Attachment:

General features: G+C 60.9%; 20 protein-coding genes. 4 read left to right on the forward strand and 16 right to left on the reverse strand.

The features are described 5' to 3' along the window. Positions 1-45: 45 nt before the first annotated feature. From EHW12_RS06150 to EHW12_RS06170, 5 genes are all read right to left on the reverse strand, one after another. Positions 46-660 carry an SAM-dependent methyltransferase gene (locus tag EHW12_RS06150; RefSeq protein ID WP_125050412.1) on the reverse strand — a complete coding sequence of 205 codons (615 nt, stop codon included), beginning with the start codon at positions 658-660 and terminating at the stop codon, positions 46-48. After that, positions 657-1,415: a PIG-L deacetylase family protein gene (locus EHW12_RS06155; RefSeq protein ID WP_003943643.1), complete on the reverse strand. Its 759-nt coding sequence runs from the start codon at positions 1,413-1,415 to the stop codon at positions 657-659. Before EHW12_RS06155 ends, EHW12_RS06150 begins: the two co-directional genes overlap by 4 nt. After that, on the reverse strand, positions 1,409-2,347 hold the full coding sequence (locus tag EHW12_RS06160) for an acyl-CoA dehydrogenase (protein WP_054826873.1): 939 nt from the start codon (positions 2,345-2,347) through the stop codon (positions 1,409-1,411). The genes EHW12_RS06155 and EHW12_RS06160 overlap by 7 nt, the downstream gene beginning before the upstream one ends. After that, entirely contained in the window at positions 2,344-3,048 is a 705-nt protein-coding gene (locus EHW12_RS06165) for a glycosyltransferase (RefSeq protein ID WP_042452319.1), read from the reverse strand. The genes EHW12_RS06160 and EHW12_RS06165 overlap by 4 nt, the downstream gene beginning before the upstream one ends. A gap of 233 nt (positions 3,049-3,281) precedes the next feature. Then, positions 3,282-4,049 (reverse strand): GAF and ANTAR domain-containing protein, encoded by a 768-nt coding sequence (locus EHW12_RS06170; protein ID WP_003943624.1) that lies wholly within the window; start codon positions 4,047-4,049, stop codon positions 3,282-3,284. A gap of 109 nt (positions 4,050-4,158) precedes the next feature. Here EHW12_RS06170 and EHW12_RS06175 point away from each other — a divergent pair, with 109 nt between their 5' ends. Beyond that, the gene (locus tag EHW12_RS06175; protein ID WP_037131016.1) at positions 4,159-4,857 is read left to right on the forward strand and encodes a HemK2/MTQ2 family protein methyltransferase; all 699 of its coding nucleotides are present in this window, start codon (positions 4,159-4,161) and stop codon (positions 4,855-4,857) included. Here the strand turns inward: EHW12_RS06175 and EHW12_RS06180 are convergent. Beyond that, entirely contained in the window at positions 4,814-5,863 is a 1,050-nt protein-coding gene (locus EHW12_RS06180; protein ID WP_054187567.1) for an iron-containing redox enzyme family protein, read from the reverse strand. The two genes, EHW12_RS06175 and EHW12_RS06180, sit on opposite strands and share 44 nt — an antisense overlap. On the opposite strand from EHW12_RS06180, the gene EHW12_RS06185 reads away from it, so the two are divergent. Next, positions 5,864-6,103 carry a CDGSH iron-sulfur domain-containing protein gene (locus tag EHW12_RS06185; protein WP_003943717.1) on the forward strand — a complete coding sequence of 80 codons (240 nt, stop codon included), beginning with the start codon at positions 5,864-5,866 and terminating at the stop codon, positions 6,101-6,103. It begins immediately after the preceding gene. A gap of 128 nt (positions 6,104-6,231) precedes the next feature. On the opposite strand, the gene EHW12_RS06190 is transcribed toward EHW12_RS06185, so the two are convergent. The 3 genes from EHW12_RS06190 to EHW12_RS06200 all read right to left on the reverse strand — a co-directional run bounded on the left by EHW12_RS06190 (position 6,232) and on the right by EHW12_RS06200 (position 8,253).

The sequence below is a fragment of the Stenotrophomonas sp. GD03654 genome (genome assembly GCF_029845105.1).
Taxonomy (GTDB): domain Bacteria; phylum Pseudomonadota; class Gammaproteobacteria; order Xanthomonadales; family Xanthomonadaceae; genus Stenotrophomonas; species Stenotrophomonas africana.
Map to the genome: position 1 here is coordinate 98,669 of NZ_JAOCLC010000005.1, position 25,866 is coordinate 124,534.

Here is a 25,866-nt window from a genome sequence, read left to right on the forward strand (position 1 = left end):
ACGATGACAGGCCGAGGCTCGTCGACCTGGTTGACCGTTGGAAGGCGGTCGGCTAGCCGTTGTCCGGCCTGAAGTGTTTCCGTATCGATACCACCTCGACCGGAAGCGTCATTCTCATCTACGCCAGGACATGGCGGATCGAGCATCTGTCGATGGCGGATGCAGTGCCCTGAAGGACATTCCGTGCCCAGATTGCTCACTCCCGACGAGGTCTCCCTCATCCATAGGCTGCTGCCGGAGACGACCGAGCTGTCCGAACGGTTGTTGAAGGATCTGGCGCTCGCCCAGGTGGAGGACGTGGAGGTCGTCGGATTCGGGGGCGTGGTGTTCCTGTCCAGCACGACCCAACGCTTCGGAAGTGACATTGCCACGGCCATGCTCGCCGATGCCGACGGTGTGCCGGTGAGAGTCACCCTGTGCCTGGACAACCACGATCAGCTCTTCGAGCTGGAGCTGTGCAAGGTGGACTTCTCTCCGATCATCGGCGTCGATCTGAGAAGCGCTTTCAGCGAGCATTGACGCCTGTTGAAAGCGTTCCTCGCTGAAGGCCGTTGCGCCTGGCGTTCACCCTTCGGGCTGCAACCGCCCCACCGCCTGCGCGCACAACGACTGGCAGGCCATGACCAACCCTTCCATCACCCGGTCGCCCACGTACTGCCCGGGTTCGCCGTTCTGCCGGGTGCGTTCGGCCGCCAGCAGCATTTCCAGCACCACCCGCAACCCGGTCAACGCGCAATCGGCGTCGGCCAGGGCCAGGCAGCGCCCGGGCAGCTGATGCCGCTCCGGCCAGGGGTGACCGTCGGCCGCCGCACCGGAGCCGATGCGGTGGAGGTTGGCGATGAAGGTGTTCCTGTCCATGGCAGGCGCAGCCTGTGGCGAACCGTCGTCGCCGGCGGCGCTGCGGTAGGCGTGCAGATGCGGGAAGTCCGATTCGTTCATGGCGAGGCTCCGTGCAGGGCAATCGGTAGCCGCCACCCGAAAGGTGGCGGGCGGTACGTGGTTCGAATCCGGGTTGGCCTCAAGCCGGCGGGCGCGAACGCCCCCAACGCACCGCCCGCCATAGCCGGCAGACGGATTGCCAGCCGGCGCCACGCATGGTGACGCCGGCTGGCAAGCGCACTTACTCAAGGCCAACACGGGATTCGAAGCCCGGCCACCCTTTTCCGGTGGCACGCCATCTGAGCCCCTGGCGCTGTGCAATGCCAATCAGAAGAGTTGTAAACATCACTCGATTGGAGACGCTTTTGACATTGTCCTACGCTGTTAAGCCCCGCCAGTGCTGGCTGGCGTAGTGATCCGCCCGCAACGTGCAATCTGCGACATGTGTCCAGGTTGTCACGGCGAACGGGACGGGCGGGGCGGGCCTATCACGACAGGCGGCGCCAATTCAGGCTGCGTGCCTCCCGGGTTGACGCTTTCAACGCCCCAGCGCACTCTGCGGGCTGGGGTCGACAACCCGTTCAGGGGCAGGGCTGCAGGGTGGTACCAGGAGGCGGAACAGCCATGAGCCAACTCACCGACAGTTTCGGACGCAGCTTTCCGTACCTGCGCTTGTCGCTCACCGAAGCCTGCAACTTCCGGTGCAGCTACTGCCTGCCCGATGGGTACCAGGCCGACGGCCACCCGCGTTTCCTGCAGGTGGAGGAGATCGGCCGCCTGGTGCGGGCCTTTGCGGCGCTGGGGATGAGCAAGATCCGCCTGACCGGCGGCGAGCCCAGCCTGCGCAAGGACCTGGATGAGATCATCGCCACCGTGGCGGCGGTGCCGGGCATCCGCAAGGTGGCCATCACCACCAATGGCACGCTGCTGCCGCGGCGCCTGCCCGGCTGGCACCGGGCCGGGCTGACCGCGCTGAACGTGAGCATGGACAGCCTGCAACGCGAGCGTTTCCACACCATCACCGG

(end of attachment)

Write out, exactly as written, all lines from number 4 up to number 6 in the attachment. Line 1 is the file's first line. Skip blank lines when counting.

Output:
Taxonomy (GTDB): domain Bacteria; phylum Pseudomonadota; class Gammaproteobacteria; order Xanthomonadales; family Xanthomonadaceae; genus Stenotrophomonas; species Stenotrophomonas africana.
Map to the genome: position 1 here is coordinate 98,669 of NZ_JAOCLC010000005.1, position 25,866 is coordinate 124,534.

Here is a 25,866-nt window from a genome sequence, read left to right on the forward strand (position 1 = left end):